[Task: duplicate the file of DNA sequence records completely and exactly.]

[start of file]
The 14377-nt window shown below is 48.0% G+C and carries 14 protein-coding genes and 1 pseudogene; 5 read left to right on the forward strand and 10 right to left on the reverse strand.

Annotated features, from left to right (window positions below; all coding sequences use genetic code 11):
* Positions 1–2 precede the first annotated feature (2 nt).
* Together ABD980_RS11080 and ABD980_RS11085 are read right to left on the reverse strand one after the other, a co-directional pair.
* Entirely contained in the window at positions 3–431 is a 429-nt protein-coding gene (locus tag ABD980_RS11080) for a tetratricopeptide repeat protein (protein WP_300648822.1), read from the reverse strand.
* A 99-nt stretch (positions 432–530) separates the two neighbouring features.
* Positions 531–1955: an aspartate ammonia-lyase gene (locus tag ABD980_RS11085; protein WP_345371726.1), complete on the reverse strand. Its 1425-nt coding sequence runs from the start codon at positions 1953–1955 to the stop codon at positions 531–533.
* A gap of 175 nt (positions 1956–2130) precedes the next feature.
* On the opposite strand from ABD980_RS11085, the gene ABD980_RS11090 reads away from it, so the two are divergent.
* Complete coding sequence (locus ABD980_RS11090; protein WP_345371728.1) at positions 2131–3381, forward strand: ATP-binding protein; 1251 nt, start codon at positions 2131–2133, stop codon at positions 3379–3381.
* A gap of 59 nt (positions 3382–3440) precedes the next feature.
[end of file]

The 14377-nt window shown below is 48.0% G+C and carries 14 protein-coding genes and 1 pseudogene; 5 read left to right on the forward strand and 10 right to left on the reverse strand.

Annotated features, from left to right (window positions below; all coding sequences use genetic code 11):
* Positions 1–2 precede the first annotated feature (2 nt).
* Together ABD980_RS11080 and ABD980_RS11085 are read right to left on the reverse strand one after the other, a co-directional pair.
* Entirely contained in the window at positions 3–431 is a 429-nt protein-coding gene (locus tag ABD980_RS11080) for a tetratricopeptide repeat protein (protein WP_300648822.1), read from the reverse strand.
* A 99-nt stretch (positions 432–530) separates the two neighbouring features.
* Positions 531–1955: an aspartate ammonia-lyase gene (locus tag ABD980_RS11085; protein WP_345371726.1), complete on the reverse strand. Its 1425-nt coding sequence runs from the start codon at positions 1953–1955 to the stop codon at positions 531–533.
* A gap of 175 nt (positions 1956–2130) precedes the next feature.
* On the opposite strand from ABD980_RS11085, the gene ABD980_RS11090 reads away from it, so the two are divergent.
* Complete coding sequence (locus ABD980_RS11090; protein WP_345371728.1) at positions 2131–3381, forward strand: ATP-binding protein; 1251 nt, start codon at positions 2131–2133, stop codon at positions 3379–3381.
* A gap of 59 nt (positions 3382–3440) precedes the next feature.